In the home-buying process, both the Realtor and the buyers have responsibilities. It is the Realtor's role to search through listings and find properties to show the buyers. Once the buyers have zeroed in on a property, the Realtor may supply them with specific information concerning the property obtained from the seller or public agencies. (It is important to note that as this information may be gathered from various agencies and departments that use the information for their own purposes, the information may or may not be up to date or accurate.) While the Realtor is performing his or her job, the buyers should also be engaged in the process, They should be looking for those conditions or aspects of that house or that neighborhood that could make or break a deal for them. So, despite the fact that the buyers may have a lawyer, a lender, a Realtor and a cadre of home inspectors on their home-buying team, buyers must assume some of their responsibility for the fact gathering. For instance, if the zoning of the property is important so that a home business is permitted, speak with that town's zoning authority. If adding onto the property is in the future plan and the location of the boundary lines is key, speak with that town's building department. If knowing that a convicted sex offender is living nearby is of paramount importance, check with the Police Department, the State Department of Public Safety or the state's sexual offender registry. Bottom line – be smart and verify the information that is important to your personal buying decision.


    Buying a house isn't something that happens to you it's something you make happen, so make it what you want by not leaving those issues that are important to you unattended. While your Realtor has been schooled in many aspects of the buying and selling real property, mind reading was not included in the curriculum; therefore, your Realtor won't automatically know what is important to you. Just because the information you thought was important wasn't readily available initially, don't assume that it will magically materialize later on in the process. If there are conditions or issues that are of particular interest to you, engage in the process, roll up your sleeves and be diligent about ascertaining the facts.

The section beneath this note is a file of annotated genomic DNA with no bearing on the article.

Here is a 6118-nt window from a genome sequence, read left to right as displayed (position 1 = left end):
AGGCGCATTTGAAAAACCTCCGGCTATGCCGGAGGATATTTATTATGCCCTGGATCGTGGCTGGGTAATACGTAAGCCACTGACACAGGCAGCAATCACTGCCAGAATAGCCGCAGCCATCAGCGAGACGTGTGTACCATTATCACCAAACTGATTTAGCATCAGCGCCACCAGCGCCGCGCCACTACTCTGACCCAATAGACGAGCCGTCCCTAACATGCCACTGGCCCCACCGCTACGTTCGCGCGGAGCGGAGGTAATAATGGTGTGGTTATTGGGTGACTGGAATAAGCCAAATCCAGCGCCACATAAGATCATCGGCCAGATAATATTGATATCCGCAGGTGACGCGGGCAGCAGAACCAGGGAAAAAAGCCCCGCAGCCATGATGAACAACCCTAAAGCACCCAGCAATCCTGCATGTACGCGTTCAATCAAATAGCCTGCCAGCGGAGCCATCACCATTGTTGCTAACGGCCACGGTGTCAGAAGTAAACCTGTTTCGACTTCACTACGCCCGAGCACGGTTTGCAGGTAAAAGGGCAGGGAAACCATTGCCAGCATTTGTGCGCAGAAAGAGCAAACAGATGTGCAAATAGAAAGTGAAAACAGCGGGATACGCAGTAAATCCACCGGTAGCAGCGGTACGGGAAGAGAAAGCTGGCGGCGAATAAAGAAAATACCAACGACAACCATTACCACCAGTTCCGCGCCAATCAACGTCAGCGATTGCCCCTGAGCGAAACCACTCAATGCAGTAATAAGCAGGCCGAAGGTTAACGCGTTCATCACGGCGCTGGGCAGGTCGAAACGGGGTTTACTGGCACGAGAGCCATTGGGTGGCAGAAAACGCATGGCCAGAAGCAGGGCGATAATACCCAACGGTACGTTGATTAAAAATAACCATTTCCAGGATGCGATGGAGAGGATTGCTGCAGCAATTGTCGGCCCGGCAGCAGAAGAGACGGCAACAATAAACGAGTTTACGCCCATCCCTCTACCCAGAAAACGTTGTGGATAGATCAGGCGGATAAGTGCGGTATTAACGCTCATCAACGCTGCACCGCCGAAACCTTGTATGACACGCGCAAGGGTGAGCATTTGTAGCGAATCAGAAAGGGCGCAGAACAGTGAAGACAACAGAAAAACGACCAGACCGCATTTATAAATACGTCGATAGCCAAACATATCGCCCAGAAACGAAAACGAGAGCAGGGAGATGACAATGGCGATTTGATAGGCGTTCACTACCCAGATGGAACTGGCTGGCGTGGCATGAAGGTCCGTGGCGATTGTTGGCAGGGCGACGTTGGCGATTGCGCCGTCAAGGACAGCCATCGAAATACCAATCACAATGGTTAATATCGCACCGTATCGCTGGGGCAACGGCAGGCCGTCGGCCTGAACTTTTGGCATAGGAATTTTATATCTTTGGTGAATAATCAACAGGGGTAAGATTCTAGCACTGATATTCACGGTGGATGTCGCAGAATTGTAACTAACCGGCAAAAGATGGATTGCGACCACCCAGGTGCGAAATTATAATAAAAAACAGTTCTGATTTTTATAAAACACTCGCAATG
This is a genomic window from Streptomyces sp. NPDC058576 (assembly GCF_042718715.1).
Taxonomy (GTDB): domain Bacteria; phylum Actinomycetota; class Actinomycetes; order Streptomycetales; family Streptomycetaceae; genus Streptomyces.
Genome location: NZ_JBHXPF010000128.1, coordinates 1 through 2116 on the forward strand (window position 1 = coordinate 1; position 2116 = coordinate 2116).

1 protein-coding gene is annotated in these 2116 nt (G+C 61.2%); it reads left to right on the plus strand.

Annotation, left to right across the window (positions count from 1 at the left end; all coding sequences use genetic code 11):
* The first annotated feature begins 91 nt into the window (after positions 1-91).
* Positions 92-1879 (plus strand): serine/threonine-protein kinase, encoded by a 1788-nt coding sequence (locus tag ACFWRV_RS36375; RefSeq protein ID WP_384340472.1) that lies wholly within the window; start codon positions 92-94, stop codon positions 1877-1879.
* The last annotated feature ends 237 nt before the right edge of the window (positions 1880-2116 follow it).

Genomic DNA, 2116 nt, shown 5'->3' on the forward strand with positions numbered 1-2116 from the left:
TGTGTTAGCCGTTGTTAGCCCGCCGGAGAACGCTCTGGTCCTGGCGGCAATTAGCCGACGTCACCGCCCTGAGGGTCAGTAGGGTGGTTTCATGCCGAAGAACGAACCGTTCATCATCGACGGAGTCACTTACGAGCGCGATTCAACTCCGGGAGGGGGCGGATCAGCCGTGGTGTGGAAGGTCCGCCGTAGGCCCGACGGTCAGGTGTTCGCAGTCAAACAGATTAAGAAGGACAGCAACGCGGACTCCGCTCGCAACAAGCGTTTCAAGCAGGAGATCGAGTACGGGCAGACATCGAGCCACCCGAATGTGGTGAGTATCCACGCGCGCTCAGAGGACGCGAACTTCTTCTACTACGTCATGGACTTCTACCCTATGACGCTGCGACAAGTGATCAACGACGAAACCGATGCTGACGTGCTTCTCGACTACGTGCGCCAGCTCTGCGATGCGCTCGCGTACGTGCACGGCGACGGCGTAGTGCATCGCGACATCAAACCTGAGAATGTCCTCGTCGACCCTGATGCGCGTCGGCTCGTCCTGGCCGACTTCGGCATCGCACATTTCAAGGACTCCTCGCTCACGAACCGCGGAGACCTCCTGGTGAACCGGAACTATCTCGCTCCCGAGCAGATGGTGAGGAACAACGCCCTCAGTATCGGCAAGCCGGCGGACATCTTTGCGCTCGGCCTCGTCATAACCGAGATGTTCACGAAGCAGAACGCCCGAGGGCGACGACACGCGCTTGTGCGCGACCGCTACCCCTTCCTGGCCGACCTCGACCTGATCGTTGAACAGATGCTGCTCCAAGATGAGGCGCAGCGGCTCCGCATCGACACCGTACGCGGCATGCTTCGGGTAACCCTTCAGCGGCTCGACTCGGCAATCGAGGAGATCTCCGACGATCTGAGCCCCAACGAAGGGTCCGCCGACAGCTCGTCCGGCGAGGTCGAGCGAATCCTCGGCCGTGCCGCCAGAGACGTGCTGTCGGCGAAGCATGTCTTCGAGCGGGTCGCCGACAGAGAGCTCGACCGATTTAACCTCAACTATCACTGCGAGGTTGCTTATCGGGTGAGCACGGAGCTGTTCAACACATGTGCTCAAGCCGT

Monique Geremia

    Weichert Realtors, Suburban Properties

    E-mail: mgeremia@weichert.com 
    Cell: (401) 391-2324

    2001 Connecticut Association of Realtors, Inc.

  • Maybe You Know Very Well What Went Wrong. But Maybe You Don't.

    Posted Under: Home Selling in Westerly, How To... in Westerly  |  December 16, 2010 12:54 PM  |  275 views  |  1 comment
    Weichert Realtors, Suburban Properties Logo
    Monique Geremia, The Results Driven Realtor

    Maybe you know very well what went wrong.  But maybe you don't.


    It's possible, at least, that there was more to it than you realize.

    At Weichert Realtors Suburban Properties, we think it's important to pinpoint the cause or causes as best you can before you decide whether to put your home back on the market.  Could any of these have been the case?

    • Your home was overpriced, perhaps even drastically , because your agent failed to readjust to current market conditions.

    • Your real estate agent didn't price and sell your home based on a true understanding of your neighborhood.

    • Your home didn't look its best, because you weren't advised to paint, make repairs and/or perform a general cleanup.

    • Your home wasn't shown enough because:

        -There was no lockbox to allow easy access

       -Your real estate agent wasn't always available at night or on weekends

    • Your home wasn't marketed properly and/or didn't get enough exposure due to:

       -Inadequate Internet exposure

      -Inadequate print advertising

      -No open houses

      -No open houses exposure for other real estate agents

      -Inadequate signage

    • You simply didn't choose the right real estate agent from the right real estate company

    I am available if there are any questions that you may have from your previous experience(s). Together we can make a plan that fits your needs and get you the results you want.


    Monique Geremia

    Weichert Realtors, Suburban Properties

    E-mail: mgeremia@weichert.com  Cell: (401) 391-2324


     2007 Weichert Realtors publication

Copyright © 2014 Trulia, Inc. All rights reserved.   |  
Have a question? Visit our Help Center to find the answer